To see a movie in the theaters in the most premium way possible, you really have just one of two options: Dolby 3D vs. IMAX 3D. Based on the special branding they both receive on the movie showtime listings, you know they’re different than your average big-screen presentation. However, what are Dolby 3D and IMAX 3D, really? What makes them distinct compared to one another? Let’s pit the two against each other, comparing Dolby 3D vs. IMAX 3D to best determine which of these two premium film formats is ultimately superior.
Dolby 3D vs. IMAX 3D: Side-By-Side Comparison
|Dolby 3D||IMAX 3D|
|Theatrical Partners||AMC||AMC, Marcus, Regal, Cinemark|
|Number of Theaters Worldwide||250||More than 1,700|
|Price||$5 more than the average ticket||$6 more than the average ticket|
|Competition||IMAX 3D, RealD 3D, XpanD 3D||Dolby 3D, Cinemark XD, Regal RPX|
5 Must-Know Facts About 3D
- The Power of Love, released in 1922, was the first film ever released in 3D. Using lenses tinted red on one side and green on the other, the 3D effect created was not unlike the iconic red-blue 3D glasses that emerged later.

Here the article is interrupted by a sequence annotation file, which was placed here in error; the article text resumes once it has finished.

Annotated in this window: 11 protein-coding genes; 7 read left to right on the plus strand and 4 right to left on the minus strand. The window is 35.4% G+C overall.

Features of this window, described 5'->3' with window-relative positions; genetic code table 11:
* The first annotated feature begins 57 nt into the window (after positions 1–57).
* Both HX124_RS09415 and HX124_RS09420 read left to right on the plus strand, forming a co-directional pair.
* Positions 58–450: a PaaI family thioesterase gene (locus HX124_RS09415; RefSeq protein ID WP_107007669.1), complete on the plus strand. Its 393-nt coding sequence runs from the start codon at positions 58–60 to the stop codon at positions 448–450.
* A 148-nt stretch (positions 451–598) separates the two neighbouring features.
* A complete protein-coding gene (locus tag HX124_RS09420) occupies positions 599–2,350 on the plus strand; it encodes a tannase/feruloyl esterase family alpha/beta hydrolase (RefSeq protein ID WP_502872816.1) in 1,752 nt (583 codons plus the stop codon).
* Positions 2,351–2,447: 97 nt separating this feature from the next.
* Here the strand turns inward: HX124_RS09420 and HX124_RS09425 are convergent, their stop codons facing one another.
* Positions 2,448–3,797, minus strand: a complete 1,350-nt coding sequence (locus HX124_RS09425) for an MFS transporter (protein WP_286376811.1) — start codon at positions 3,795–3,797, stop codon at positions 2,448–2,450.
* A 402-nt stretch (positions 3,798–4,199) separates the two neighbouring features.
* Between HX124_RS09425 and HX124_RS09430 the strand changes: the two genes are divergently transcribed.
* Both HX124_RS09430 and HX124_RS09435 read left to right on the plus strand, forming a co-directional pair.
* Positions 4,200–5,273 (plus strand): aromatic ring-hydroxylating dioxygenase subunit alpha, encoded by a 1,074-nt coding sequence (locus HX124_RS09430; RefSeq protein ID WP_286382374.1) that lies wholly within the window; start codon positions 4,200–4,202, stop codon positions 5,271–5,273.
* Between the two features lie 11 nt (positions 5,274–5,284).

- Interestingly enough, early 3D films from Hollywood’s silent era in the early 1920s would present viewers with two different endings to choose from. One ending was projected in all red, and another was projected in all green. Close one eye, you got the happy ending. Close the other, you got the sad ending.
- There have been numerous 3D resurgences throughout Hollywood history. In addition to the initial craze in the 1920s, there was another 3D revival from 1952 to 1954. Other revitalizations occurred both in the early 1980s, the early 1990s, and the early 2010s.
- Remember Disney Digital 3D? A big part of Disney’s animated and live-action release strategy in the mid to late 2000s, this Disney-branded 3D projection system was actually RealD 3D in disguise. As RealD 3D became more popular, they eventually dropped the Disney branding to stand alone.
- Lately, the newest 3D craze adds another dimension: movement. The most popular name in the 4D sphere is that of 4DX. (not to be confused with ScreenX, which is the panoramic moviegoing experience from the same developer, CJ CGV.) Seats move and shake along with the action in the 3D film, with some blasting air and spraying water on the audience, as well.
Dolby 3D vs. IMAX 3D: Key Differences